To investigate the neural systems that contribute to the formation of complex, self-relevant emotional memories, dedicated fans of rival college basketball teams watched a competitive game while undergoing functional magnetic resonance imaging (fMRI). During a subsequent recognition memory task, participants were shown video clips depicting plays of the game, stemming either from previously-viewed game segments (targets) or from non-viewed portions of the same game (foils). After an old–new judgment, participants provided emotional valence and intensity ratings of the clips. A data driven approach was fi rst used to decompose the fMRI signal acquired during free viewing of the game into spatially independent components. Correlations were then calculated between the identifi ed components and post-scanning emotion ratings for successfully encoded targets. Two components were correlated with intensity ratings, including temporal lobe regions implicated in memory and emotional functions, such as the hippocampus and amygdala, as well as a midline fronto-cingulo-parietal network implicated in social cognition and self-relevant processing. These data were supported by a general linear model analysis, which revealed additional valence effects in fronto-striatal-insular regions when plays were divided into positive and negative events according to the fan’s perspective. Overall, these fi ndings contribute to our understanding of how emotional factors impact distributed neural systems to successfully encode dynamic, personally-relevant event sequences.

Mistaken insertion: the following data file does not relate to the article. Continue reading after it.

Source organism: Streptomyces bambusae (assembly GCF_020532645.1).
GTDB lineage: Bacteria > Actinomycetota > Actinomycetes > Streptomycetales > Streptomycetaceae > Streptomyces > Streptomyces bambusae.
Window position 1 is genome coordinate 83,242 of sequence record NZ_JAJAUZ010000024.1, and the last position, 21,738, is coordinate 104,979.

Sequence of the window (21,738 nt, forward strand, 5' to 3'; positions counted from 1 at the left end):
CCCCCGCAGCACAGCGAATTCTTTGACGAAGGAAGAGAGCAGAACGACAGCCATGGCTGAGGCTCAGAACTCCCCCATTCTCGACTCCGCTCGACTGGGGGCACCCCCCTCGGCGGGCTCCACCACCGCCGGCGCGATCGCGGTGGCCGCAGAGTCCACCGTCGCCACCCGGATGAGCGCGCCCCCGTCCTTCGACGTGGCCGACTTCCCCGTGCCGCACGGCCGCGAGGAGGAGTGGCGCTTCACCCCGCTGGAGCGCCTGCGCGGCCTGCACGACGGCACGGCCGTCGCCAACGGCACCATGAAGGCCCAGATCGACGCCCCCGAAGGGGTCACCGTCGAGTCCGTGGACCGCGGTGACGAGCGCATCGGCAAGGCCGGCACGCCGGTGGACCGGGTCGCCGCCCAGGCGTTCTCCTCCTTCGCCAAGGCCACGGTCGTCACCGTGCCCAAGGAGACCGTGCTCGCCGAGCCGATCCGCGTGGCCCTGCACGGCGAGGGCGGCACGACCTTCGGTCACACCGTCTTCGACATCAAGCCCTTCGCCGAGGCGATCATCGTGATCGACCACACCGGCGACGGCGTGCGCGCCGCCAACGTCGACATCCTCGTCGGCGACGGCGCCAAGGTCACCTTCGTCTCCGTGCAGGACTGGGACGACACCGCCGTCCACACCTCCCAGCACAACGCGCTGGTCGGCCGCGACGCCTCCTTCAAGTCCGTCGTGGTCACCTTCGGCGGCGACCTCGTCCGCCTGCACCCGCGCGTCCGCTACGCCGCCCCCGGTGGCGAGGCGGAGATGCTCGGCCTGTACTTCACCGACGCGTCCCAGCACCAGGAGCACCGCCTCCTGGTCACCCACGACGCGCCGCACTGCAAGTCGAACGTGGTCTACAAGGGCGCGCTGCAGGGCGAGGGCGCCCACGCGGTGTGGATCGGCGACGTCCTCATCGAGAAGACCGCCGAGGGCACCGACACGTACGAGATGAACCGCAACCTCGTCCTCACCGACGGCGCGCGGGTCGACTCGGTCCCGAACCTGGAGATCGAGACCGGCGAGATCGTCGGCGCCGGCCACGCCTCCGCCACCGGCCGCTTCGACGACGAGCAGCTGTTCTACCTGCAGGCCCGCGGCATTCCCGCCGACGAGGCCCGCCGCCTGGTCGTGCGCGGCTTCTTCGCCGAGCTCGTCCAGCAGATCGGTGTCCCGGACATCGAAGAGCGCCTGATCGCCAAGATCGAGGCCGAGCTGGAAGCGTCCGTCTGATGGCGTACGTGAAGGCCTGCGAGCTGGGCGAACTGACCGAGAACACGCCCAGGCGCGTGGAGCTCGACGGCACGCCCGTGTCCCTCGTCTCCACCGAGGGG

Botzung, A. (2010). Component neural systems for the creation of emotional memories during free viewing of a complex, real-world event. Frontiers in Human Neuroscience. https://doi.org/10.3389/fnhum.2010.00034